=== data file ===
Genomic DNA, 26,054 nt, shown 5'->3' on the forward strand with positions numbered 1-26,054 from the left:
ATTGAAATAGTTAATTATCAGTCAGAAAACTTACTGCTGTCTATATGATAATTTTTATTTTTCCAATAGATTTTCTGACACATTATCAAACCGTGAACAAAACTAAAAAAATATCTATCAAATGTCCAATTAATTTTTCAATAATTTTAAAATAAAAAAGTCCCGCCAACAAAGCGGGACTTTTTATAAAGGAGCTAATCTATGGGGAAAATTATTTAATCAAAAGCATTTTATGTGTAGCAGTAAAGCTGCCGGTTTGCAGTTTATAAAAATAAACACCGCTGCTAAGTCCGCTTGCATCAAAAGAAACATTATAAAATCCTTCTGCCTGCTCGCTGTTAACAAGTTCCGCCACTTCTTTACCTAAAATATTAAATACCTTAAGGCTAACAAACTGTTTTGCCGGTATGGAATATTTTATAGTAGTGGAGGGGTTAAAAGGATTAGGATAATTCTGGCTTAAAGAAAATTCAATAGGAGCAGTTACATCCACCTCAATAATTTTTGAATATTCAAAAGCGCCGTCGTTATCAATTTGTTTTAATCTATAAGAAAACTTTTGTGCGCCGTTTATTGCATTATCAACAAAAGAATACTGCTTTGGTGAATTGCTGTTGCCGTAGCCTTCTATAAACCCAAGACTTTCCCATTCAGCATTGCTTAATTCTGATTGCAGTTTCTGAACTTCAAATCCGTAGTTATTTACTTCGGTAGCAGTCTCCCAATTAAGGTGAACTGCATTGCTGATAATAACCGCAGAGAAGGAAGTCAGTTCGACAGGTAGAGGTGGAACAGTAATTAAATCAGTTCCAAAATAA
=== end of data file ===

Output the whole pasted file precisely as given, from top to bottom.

Genomic DNA, 26,054 nt, shown 5'->3' on the forward strand with positions numbered 1-26,054 from the left:
ATTGAAATAGTTAATTATCAGTCAGAAAACTTACTGCTGTCTATATGATAATTTTTATTTTTCCAATAGATTTTCTGACACATTATCAAACCGTGAACAAAACTAAAAAAATATCTATCAAATGTCCAATTAATTTTTCAATAATTTTAAAATAAAAAAGTCCCGCCAACAAAGCGGGACTTTTTATAAAGGAGCTAATCTATGGGGAAAATTATTTAATCAAAAGCATTTTATGTGTAGCAGTAAAGCTGCCGGTTTGCAGTTTATAAAAATAAACACCGCTGCTAAGTCCGCTTGCATCAAAAGAAACATTATAAAATCCTTCTGCCTGCTCGCTGTTAACAAGTTCCGCCACTTCTTTACCTAAAATATTAAATACCTTAAGGCTAACAAACTGTTTTGCCGGTATGGAATATTTTATAGTAGTGGAGGGGTTAAAAGGATTAGGATAATTCTGGCTTAAAGAAAATTCAATAGGAGCAGTTACATCCACCTCAATAATTTTTGAATATTCAAAAGCGCCGTCGTTATCAATTTGTTTTAATCTATAAGAAAACTTTTGTGCGCCGTTTATTGCATTATCAACAAAAGAATACTGCTTTGGTGAATTGCTGTTGCCGTAGCCTTCTATAAACCCAAGACTTTCCCATTCAGCATTGCTTAATTCTGATTGCAGTTTCTGAACTTCAAATCCGTAGTTATTTACTTCGGTAGCAGTCTCCCAATTAAGGTGAACTGCATTGCTGATAATAACCGCAGAGAAGGAAGTCAGTTCGACAGGTAGAGGTGGAACAGTAATTAAATCAGTTCCAAAATAA